I apologize that it has taken me until now to blog about season 1 of Ms. Marvel. It is obviously great simply as yet another superhero television series, but this one is going to be of particular interest to those who teach about religious studied in general and Islam in particular, as well as those involved in interfaith efforts. I made notes as I watched it but didn’t turn it into a full-fledged blog post. Now let me just provide this list of some of the things that are noteworthy which educators in religious studies, activists promoting understanding of religious and cultural diversity, and many others may find it worth drawing attention to.
Right in the first episode (if my memory serves me right) we get to see Muslim prayer as simply part of everyday life, including things like washing before prayer. We get to see intergenerational interactions all throughout the season, many of which are culturally specific and yet relatable across cultures. For instance when one of the older members of the community says “No snapchatting in the masjid” and receives the response, “It’s Insta.” The subject of a woman running for mosque board gets at gender equity. The discussion of the best Bollywood movies provides a connection with something without which there can really be no depth of understanding of modern South Asian culture any more than someone could understand U. S. history and altogether omit Hollywood and movies. In relation to the history classroom at the young people’s school, it is noted that they spend lots of time on Greece and Rome, 15 minutes on Persia and Byzantium. “History written by the oppressors.”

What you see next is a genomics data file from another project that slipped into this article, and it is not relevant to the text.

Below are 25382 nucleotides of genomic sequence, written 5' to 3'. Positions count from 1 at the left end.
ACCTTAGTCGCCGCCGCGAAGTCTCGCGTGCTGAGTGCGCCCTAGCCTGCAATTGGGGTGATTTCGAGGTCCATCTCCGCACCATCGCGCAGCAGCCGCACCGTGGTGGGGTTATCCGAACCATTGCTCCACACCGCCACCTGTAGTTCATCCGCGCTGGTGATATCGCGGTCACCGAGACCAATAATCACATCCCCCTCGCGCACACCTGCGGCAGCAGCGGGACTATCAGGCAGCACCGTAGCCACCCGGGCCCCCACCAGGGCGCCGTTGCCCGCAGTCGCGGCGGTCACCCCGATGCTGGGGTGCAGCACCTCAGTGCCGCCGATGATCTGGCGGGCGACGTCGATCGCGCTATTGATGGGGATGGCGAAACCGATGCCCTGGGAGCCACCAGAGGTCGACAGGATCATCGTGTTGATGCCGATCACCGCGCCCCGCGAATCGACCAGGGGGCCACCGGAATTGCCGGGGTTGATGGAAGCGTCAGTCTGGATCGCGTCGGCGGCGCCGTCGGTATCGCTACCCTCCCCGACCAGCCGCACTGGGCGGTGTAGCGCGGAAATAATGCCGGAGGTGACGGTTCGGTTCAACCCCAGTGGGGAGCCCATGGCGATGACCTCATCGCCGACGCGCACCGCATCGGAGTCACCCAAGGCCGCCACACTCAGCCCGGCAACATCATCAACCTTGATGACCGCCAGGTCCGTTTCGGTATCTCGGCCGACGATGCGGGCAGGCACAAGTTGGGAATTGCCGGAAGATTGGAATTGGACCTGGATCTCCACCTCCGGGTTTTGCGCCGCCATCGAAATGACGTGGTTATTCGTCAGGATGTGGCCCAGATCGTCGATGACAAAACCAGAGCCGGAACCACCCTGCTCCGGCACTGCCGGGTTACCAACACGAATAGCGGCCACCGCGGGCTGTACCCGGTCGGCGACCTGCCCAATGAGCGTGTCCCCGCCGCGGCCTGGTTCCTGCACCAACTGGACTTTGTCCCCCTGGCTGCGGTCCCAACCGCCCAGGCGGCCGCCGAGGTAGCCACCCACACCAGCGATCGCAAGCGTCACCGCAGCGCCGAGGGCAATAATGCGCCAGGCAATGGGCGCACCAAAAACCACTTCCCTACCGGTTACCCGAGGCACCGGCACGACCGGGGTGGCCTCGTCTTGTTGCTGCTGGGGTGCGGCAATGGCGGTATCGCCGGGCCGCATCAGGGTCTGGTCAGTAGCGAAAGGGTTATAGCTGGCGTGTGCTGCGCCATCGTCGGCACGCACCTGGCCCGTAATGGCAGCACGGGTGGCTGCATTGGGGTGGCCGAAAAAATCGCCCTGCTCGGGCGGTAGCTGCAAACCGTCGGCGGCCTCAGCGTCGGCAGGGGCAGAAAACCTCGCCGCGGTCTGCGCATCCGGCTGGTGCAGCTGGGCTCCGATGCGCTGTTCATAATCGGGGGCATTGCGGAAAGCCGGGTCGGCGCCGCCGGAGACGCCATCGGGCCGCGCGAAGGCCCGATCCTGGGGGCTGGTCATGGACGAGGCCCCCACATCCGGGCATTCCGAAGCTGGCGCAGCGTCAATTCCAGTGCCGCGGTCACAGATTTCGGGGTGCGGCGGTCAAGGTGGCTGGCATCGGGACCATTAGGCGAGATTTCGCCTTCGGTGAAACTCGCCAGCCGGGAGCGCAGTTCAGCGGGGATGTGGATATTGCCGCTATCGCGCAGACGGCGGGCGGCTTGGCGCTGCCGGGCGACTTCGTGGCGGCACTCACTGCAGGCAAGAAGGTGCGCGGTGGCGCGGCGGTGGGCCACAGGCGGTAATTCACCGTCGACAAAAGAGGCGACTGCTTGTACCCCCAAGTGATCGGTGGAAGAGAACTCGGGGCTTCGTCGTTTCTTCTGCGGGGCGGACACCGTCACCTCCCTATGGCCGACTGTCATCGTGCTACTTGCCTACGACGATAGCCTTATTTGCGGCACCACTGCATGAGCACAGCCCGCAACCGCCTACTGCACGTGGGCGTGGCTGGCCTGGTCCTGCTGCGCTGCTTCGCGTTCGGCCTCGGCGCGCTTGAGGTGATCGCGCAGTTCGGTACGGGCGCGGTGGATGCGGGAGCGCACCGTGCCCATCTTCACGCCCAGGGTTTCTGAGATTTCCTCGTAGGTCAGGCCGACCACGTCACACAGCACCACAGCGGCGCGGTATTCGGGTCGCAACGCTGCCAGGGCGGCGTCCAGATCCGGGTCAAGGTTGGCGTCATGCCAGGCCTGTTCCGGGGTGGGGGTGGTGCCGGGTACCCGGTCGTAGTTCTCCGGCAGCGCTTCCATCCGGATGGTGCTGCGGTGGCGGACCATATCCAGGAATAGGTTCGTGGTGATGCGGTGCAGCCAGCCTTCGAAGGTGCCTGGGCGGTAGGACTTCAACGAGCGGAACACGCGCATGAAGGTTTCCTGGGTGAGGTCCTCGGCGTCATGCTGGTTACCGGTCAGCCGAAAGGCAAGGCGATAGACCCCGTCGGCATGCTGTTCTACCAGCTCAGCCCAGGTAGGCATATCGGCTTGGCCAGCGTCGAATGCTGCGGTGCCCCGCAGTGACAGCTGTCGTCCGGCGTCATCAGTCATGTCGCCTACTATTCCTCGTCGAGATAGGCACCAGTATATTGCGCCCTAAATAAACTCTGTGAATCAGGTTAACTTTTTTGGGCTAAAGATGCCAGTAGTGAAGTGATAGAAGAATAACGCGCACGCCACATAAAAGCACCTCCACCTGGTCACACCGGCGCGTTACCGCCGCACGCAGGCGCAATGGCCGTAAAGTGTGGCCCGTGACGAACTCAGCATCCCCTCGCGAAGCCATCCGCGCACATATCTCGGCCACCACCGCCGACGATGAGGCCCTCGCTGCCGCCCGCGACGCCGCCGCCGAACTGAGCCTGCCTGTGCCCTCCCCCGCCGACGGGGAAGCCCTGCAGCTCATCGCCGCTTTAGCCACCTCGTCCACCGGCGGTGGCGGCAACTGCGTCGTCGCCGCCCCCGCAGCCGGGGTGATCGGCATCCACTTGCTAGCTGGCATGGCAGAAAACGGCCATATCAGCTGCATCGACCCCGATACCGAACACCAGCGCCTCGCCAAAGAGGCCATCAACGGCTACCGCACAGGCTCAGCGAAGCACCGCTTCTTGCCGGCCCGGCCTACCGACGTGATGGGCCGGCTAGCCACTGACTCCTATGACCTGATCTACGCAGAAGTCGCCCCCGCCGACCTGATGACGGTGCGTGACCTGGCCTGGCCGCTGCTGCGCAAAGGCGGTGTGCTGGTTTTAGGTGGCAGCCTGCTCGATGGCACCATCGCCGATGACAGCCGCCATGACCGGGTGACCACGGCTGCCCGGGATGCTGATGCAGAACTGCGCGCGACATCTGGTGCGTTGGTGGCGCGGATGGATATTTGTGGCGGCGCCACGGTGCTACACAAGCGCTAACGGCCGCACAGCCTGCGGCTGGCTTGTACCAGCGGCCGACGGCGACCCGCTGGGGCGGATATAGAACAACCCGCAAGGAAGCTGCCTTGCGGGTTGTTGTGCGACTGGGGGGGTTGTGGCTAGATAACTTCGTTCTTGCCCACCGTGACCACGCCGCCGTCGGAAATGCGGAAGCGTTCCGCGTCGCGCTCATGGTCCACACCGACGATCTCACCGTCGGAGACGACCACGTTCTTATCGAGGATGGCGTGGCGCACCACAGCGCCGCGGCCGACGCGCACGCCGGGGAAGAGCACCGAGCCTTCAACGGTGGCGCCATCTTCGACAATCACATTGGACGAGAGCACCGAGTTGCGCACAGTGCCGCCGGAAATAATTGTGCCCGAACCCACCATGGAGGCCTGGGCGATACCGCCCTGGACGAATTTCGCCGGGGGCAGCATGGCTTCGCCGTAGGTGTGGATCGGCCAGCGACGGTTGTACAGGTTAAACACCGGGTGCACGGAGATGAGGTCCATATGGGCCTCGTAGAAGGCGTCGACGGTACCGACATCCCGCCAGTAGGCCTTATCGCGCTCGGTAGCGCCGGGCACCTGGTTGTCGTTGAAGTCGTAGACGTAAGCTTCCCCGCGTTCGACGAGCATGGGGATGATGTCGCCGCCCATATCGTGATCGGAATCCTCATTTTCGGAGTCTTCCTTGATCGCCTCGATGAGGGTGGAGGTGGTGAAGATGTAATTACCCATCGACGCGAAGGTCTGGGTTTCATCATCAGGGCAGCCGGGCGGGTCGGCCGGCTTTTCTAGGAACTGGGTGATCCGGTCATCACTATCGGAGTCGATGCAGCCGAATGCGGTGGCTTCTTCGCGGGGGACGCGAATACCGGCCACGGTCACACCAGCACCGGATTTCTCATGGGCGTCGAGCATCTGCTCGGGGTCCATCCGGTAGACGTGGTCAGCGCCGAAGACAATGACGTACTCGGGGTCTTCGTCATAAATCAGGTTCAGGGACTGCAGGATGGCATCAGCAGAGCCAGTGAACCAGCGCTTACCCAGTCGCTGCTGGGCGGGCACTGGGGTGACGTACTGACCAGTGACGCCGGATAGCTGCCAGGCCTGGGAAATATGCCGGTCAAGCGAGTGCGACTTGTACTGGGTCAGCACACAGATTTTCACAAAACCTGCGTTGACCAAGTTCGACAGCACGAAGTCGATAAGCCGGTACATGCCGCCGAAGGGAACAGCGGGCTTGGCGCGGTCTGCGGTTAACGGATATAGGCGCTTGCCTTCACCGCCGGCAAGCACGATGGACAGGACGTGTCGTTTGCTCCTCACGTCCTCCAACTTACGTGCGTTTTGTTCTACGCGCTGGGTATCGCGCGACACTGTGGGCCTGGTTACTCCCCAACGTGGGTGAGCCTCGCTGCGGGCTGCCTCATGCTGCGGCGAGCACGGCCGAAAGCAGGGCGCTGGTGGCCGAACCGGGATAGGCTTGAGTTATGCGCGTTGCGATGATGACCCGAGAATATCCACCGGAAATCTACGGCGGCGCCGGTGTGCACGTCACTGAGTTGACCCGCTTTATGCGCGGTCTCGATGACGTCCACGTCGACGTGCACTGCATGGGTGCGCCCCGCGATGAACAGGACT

In the next episode there is discussion of reasons for wearing a hijab. “Every Pakistani family has a partition story.” And puns that capture so much, such as the reference to “Illumin-Aunties.”
Episode 3 introduces the term djinn, and has the wonderful lines, “Excuse me Ms. Agent. Next time, remove your shoes.”
In Episode 5 there is mention of the British fostering divisions between Hindus, Muslims, and Sikhs. Kamran getting Brian’s name name wrong as Bruno nicely reverses the direction of a common immigrant experience in the U.S.
Episode 6 explores the mosque as a house of worship that can provide sanctuary vs. its American context where they will be under surveillance. The imam Sheikh Abdullah has some great lines.
I don’t care if God is on my side as long as I am on God’s side because God is always right.
I don’t have time for Quranic quotes.
Actually that was Abraham Lincoln.
Just because someone treats you as their enemy doesn’t give you the right to treat them as yours.
If you saved one life it’s like you saved the world.
Finally, here’s a meme you can share from the series, featuring just one of many memorable and powerful quotes:
“Just because someone treats you as their enemy doesn’t give you the right to treat them as yours.”
– Sheikh Abdullah, Ms. Marvel season 1 episode 6
What was your favorite thing in Ms. Marvel?